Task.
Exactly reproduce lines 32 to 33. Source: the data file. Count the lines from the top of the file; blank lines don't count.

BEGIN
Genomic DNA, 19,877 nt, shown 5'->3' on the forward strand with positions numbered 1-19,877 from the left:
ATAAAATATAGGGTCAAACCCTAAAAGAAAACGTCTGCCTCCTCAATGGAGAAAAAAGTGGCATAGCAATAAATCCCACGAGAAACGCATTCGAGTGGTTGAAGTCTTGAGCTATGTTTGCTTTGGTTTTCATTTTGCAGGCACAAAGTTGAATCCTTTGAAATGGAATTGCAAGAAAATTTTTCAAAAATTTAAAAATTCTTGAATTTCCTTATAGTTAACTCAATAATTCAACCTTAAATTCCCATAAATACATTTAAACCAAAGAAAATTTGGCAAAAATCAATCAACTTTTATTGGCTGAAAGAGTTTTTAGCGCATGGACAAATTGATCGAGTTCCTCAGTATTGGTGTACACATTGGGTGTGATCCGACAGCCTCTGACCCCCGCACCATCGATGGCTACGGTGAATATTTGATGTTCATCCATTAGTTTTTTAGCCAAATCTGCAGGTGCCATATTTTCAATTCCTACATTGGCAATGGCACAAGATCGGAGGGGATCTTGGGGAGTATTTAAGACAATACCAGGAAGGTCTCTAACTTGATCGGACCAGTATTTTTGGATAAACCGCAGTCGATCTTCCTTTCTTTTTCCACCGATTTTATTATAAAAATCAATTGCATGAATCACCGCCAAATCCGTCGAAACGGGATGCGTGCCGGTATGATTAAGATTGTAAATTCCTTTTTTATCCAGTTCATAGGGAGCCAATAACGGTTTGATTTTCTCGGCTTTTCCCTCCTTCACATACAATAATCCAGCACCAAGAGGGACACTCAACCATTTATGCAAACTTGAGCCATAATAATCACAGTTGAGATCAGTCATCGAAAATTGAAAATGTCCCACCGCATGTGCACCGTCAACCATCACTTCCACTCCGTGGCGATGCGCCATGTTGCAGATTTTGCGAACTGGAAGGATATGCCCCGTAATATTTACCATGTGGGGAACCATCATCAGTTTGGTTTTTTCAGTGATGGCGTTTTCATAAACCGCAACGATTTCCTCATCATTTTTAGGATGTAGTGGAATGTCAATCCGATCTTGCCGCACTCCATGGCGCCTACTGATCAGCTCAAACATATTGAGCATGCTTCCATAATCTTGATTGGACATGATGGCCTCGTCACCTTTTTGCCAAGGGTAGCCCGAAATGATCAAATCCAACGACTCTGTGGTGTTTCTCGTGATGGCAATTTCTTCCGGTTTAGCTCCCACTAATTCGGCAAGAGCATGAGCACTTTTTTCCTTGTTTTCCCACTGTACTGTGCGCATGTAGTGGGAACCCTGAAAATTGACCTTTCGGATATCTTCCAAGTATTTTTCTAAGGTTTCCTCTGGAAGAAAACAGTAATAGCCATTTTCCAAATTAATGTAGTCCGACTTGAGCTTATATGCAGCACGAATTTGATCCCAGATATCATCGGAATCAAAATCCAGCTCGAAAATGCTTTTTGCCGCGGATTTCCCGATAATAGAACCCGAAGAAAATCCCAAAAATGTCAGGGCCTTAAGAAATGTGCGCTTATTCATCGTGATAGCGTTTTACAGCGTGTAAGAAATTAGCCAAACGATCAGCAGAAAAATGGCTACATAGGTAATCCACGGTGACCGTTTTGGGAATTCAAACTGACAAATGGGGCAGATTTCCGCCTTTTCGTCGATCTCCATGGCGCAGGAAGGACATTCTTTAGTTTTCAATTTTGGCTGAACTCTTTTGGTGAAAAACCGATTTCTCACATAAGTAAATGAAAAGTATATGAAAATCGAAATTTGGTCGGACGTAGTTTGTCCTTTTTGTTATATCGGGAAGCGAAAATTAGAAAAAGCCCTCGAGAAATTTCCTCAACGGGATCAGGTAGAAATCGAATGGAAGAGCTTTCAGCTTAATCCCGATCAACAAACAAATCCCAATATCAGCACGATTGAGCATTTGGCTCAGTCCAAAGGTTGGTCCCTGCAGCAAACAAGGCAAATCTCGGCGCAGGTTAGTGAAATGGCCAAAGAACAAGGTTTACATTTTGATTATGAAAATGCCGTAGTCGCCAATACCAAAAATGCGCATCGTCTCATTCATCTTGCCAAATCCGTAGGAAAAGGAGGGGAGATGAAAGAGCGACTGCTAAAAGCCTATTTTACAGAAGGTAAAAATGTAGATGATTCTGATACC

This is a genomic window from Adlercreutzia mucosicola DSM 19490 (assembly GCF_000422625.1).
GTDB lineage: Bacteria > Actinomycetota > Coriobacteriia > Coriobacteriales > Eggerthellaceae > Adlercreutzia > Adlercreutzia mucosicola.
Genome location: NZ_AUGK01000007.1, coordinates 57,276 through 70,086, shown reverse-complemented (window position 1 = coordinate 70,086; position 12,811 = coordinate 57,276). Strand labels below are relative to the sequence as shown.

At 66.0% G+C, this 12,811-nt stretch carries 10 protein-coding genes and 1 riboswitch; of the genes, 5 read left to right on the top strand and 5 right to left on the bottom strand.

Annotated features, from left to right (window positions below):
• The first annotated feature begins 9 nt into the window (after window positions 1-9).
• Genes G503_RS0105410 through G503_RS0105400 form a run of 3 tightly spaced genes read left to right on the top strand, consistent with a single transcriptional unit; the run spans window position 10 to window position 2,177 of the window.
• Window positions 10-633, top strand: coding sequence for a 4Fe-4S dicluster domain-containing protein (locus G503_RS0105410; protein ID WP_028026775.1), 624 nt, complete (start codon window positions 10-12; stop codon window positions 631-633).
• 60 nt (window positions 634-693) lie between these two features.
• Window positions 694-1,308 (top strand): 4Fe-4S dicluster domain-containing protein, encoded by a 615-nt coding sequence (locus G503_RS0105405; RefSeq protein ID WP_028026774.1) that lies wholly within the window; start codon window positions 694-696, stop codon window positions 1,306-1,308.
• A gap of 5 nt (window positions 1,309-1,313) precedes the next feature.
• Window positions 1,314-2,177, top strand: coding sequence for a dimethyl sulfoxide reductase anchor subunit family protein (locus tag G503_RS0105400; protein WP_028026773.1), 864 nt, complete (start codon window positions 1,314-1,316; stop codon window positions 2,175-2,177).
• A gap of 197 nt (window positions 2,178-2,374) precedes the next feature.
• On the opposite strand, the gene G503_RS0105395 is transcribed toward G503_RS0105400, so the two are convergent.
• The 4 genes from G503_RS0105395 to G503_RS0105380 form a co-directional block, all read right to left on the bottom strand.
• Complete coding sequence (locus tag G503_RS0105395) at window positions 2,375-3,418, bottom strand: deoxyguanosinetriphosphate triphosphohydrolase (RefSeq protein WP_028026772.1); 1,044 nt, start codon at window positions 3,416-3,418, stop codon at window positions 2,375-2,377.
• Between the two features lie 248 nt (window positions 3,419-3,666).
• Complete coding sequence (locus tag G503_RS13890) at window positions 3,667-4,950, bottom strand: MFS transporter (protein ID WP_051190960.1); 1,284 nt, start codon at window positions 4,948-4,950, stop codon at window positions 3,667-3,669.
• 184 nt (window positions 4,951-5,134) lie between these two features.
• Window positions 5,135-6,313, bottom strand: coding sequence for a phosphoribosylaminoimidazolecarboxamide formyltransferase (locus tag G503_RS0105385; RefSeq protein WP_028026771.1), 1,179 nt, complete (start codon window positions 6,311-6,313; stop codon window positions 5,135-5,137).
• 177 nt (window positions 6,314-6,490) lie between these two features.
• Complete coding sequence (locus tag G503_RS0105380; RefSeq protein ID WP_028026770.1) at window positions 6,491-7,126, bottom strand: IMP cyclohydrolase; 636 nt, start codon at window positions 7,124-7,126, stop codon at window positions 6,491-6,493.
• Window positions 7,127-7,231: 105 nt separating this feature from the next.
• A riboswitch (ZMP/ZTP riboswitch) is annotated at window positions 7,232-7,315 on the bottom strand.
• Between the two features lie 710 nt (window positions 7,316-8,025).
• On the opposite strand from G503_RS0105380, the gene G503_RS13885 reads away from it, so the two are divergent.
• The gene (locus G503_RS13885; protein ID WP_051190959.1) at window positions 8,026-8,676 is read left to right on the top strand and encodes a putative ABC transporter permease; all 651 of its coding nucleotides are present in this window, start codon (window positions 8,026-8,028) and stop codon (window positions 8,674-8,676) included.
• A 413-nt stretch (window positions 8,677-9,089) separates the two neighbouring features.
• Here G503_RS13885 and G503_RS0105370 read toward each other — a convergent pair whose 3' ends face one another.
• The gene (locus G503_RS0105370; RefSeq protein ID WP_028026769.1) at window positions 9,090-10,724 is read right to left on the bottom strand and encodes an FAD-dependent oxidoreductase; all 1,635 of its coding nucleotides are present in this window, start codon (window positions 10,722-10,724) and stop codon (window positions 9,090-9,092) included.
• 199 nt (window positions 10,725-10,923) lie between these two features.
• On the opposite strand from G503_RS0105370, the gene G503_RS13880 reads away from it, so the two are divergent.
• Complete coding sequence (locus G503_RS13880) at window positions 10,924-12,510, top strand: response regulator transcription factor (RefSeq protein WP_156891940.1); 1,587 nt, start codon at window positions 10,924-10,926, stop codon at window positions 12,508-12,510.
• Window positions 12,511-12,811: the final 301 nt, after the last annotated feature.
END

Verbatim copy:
• The gene (locus G503_RS0105370; RefSeq protein ID WP_028026769.1) at window positions 9,090-10,724 is read right to left on the bottom strand and encodes an FAD-dependent oxidoreductase; all 1,635 of its coding nucleotides are present in this window, start codon (window positions 10,722-10,724) and stop codon (window positions 9,090-9,092) included.
• 199 nt (window positions 10,725-10,923) lie between these two features.